Document Detail


Vein bypasses to branches of pedal arteries.
MedLine Citation:
PMID:  22209614     Owner:  NLM     Status:  MEDLINE    
Abstract/OtherAbstract:
OBJECTIVE: We report a retrospective analysis of our experience in bypass vein graft surgery to lateral tarsal, medial plantar, and lateral plantar arteries for treatment of critical limb ischemia (CLI).
METHODS: Between January 1991 and February 2010, we performed 137 inframalleolar bypass graft surgeries; of these, 25 (18%) were conducted using foot branch arteries for distal implant. All patients were treated for CLI and most had extensive infrapopliteal atherosclerotic disease (TransAtlantic Inter-Society Consensus D). Mean follow-up was 46.32 months (range, 0-144 months). Main end points analyzed were cumulative patency, limb salvage, and survival. Statistic analysis of all end points was performed using Kaplan-Meier survival curves.
RESULTS: There was a predominance of men (64%), and the group mean age was 66.3 years. Diabetes mellitus was the main associated disease. Eighty percent of ulcers or gangrene were restricted to the midfoot (Rutherford V CLI classification). There was a predominance of short-length grafts using the great saphenous vein as the main conduit (72%). The medial plantar artery was the main outflow artery (52%). Early graft occlusion occurred in four patients (primary failure rate, 16%). Secondary patency at 1 and 3 years was 49% and 36.8%, respectively, and limb salvage was 81.7% and 69%, respectively. Nine major amputations occurred, and 10 other minor amputations were necessary. Survival rate at 3 years was 65.4%, and 67% of patients maintained ambulation. Surgical mortality was 8%. No condition was associated with worse results with regard to secondary patency, limb salvage, or survival.
CONCLUSIONS: Long-term results for developed foot branch bypass demonstrated good results for limb salvage, and it is an acceptable surgery for patients with extensive atherosclerotic disease.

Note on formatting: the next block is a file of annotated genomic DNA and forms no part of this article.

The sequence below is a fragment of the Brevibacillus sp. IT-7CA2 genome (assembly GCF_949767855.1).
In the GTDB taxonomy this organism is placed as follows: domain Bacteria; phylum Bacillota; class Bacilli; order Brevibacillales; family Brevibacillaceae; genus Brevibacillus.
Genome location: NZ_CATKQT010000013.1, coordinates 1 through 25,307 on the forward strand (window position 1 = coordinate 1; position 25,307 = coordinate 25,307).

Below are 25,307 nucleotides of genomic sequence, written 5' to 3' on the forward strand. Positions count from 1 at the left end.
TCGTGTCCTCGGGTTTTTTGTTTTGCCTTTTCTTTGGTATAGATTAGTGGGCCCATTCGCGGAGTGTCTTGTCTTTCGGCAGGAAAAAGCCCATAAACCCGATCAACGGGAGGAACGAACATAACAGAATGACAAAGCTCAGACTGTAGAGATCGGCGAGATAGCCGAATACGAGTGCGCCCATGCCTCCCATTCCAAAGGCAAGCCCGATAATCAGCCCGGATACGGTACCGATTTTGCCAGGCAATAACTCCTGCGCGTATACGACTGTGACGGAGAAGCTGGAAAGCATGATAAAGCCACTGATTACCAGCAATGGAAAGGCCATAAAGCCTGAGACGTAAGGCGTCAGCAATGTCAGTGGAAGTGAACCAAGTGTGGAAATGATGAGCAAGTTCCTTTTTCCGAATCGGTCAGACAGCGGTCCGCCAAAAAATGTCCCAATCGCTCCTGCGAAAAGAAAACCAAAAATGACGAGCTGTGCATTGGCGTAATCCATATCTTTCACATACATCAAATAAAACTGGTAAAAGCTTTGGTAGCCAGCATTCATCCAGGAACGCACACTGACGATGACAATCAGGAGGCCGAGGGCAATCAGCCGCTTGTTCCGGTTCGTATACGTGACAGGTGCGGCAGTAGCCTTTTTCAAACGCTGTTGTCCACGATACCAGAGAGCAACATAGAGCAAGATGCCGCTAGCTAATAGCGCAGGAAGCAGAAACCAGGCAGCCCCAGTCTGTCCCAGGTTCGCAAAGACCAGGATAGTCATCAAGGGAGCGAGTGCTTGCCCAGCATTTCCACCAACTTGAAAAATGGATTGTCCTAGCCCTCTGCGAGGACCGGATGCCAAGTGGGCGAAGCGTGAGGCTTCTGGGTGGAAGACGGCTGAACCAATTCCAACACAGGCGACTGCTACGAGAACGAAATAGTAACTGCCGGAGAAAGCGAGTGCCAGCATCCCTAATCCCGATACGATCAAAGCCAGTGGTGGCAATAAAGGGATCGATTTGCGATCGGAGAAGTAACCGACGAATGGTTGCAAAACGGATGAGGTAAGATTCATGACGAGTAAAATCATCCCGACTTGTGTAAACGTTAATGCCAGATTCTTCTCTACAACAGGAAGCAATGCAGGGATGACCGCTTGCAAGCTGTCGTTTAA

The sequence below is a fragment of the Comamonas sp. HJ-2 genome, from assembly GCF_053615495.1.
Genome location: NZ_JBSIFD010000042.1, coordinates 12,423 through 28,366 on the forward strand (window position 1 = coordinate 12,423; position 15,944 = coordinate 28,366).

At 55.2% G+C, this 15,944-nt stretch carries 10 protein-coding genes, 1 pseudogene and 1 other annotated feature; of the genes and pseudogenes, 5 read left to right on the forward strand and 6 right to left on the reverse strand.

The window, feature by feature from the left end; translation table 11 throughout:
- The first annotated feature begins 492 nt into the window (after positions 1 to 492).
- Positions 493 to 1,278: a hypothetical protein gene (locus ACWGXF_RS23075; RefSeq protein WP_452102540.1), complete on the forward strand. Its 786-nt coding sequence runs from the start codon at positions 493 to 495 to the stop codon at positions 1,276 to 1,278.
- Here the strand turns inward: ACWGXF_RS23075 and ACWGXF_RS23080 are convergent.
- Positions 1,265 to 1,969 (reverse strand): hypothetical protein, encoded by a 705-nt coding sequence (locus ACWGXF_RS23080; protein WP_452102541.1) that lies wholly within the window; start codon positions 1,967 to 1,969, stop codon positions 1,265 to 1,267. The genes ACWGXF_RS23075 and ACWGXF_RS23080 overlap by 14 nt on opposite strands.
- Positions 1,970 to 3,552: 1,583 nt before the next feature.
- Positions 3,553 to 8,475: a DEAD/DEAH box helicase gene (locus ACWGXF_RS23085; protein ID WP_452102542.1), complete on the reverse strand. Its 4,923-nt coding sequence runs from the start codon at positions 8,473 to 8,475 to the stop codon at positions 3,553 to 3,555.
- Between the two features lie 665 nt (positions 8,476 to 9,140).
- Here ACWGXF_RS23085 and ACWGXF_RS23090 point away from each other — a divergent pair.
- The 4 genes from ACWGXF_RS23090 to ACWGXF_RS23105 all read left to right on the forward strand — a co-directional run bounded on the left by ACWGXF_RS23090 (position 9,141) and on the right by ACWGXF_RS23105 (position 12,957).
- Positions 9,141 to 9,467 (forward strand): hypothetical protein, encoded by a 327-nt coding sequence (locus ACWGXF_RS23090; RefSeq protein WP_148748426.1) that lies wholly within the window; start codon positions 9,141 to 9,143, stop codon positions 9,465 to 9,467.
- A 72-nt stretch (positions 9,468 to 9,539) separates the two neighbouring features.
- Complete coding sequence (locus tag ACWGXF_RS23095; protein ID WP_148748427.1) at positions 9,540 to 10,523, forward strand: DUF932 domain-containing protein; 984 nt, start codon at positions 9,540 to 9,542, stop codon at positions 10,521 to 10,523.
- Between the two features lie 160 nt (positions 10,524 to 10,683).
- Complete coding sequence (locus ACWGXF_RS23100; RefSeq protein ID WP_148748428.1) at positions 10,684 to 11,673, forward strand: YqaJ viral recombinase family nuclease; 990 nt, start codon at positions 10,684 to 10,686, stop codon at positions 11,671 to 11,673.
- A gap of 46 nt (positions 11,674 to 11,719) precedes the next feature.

Authors:
Francisco Cardoso Brochado-Neto; Marcus Vinícius Martins Cury; Suellen Stevam Timotheo Bonadiman; Marcelo Fernando Matielo; Sérgio Roberto Tiossi; Marcos Roberto Godoy; Katsumi Nakano; Roberto Sacilotto
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Publication Detail:
Type:  Journal Article     Date:  2011-12-30
Journal Detail:
Title:  Journal of vascular surgery     Volume:  55     ISSN:  1097-6809     ISO Abbreviation:  J. Vasc. Surg.     Publication Date:  2012 Mar 
Date Detail:
Created Date:  2012-02-28     Completed Date:  2012-05-01     Revised Date:  2012-10-03    
Medline Journal Info:
Nlm Unique ID:  8407742     Medline TA:  J Vasc Surg     Country:  United States    
Other Details:
Languages:  eng     Pagination:  746-52     Citation Subset:  IM    
Copyright Information:
Copyright © 2012 Society for Vascular Surgery. Published by Mosby, Inc. All rights reserved.
Affiliation:
Department of Vascular Surgery, Hospital Servidor Publico Estadual, São Paulo, SP, Brazil.
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MeSH Terms
Descriptor/Qualifier:
Aged
Aged, 80 and over
Amputation
Arteries / physiopathology,  surgery
Atherosclerosis / mortality,  physiopathology,  radiography,  surgery*
Brazil
Chi-Square Distribution
Critical Illness
Female
Graft Occlusion, Vascular / etiology,  physiopathology,  surgery
Humans
Ischemia / mortality,  physiopathology,  radiography,  surgery*
Kaplan-Meier Estimate
Limb Salvage
Lower Extremity / blood supply*
Male
Middle Aged
Proportional Hazards Models
Reoperation
Retrospective Studies
Risk Assessment
Risk Factors
Saphenous Vein / transplantation
Survival Rate
Time Factors
Treatment Outcome
Vascular Grafting* / adverse effects,  mortality
Vascular Patency

From MEDLINE®/PubMed®, a database of the U.S. National Library of Medicine


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